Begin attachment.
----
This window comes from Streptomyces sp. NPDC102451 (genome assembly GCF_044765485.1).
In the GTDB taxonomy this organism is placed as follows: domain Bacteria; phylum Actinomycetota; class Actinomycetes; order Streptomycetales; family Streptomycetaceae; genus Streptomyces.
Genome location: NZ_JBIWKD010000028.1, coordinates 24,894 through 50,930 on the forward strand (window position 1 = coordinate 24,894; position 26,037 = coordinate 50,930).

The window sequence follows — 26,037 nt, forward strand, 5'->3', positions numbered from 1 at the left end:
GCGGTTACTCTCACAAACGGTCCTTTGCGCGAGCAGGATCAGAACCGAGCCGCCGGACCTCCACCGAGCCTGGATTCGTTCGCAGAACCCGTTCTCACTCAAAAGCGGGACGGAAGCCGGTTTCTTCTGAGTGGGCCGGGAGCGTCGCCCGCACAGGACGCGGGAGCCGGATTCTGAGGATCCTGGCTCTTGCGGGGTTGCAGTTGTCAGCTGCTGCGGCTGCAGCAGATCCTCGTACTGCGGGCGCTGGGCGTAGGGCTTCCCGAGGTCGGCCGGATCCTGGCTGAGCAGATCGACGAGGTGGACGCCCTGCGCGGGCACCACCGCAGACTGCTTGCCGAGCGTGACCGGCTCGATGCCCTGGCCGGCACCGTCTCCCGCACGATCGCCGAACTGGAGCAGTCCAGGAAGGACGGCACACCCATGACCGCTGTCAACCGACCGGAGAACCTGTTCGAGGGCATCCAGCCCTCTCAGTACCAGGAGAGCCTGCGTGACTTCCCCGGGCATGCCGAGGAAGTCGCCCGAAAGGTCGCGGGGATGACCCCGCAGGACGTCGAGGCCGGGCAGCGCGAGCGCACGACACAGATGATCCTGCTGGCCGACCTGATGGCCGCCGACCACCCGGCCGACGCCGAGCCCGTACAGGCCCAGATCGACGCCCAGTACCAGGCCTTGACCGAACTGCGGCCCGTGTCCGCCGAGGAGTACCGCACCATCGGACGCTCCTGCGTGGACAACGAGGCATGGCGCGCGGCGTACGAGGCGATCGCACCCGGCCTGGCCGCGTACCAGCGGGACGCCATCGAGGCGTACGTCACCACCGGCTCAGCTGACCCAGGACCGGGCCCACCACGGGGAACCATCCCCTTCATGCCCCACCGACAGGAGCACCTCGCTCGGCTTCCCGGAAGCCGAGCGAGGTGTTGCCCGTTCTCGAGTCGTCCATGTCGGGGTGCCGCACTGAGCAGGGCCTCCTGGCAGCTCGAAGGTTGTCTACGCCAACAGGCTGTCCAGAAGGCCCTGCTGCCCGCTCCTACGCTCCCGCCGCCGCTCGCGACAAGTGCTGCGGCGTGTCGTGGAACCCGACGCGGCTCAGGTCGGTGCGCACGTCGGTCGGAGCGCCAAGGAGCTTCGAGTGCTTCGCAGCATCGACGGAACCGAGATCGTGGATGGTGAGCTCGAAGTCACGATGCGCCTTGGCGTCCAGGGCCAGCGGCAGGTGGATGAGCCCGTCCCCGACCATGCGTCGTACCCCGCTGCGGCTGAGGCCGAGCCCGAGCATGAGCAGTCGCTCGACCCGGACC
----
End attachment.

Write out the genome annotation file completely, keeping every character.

This window comes from Streptomyces sp. NPDC102451 (genome assembly GCF_044765485.1).
In the GTDB taxonomy this organism is placed as follows: domain Bacteria; phylum Actinomycetota; class Actinomycetes; order Streptomycetales; family Streptomycetaceae; genus Streptomyces.
Genome location: NZ_JBIWKD010000028.1, coordinates 24,894 through 50,930 on the forward strand (window position 1 = coordinate 24,894; position 26,037 = coordinate 50,930).

The window sequence follows — 26,037 nt, forward strand, 5'->3', positions numbered from 1 at the left end:
GCGGTTACTCTCACAAACGGTCCTTTGCGCGAGCAGGATCAGAACCGAGCCGCCGGACCTCCACCGAGCCTGGATTCGTTCGCAGAACCCGTTCTCACTCAAAAGCGGGACGGAAGCCGGTTTCTTCTGAGTGGGCCGGGAGCGTCGCCCGCACAGGACGCGGGAGCCGGATTCTGAGGATCCTGGCTCTTGCGGGGTTGCAGTTGTCAGCTGCTGCGGCTGCAGCAGATCCTCGTACTGCGGGCGCTGGGCGTAGGGCTTCCCGAGGTCGGCCGGATCCTGGCTGAGCAGATCGACGAGGTGGACGCCCTGCGCGGGCACCACCGCAGACTGCTTGCCGAGCGTGACCGGCTCGATGCCCTGGCCGGCACCGTCTCCCGCACGATCGCCGAACTGGAGCAGTCCAGGAAGGACGGCACACCCATGACCGCTGTCAACCGACCGGAGAACCTGTTCGAGGGCATCCAGCCCTCTCAGTACCAGGAGAGCCTGCGTGACTTCCCCGGGCATGCCGAGGAAGTCGCCCGAAAGGTCGCGGGGATGACCCCGCAGGACGTCGAGGCCGGGCAGCGCGAGCGCACGACACAGATGATCCTGCTGGCCGACCTGATGGCCGCCGACCACCCGGCCGACGCCGAGCCCGTACAGGCCCAGATCGACGCCCAGTACCAGGCCTTGACCGAACTGCGGCCCGTGTCCGCCGAGGAGTACCGCACCATCGGACGCTCCTGCGTGGACAACGAGGCATGGCGCGCGGCGTACGAGGCGATCGCACCCGGCCTGGCCGCGTACCAGCGGGACGCCATCGAGGCGTACGTCACCACCGGCTCAGCTGACCCAGGACCGGGCCCACCACGGGGAACCATCCCCTTCATGCCCCACCGACAGGAGCACCTCGCTCGGCTTCCCGGAAGCCGAGCGAGGTGTTGCCCGTTCTCGAGTCGTCCATGTCGGGGTGCCGCACTGAGCAGGGCCTCCTGGCAGCTCGAAGGTTGTCTACGCCAACAGGCTGTCCAGAAGGCCCTGCTGCCCGCTCCTACGCTCCCGCCGCCGCTCGCGACAAGTGCTGCGGCGTGTCGTGGAACCCGACGCGGCTCAGGTCGGTGCGCACGTCGGTCGGAGCGCCAAGGAGCTTCGAGTGCTTCGCAGCATCGACGGAACCGAGATCGTGGATGGTGAGCTCGAAGTCACGATGCGCCTTGGCGTCCAGGGCCAGCGGCAGGTGGATGAGCCCGTCCCCGACCATGCGTCGTACCCCGCTGCGGCTGAGGCCGAGCCCGAGCATGAGCAGTCGCTCGACCCGGACC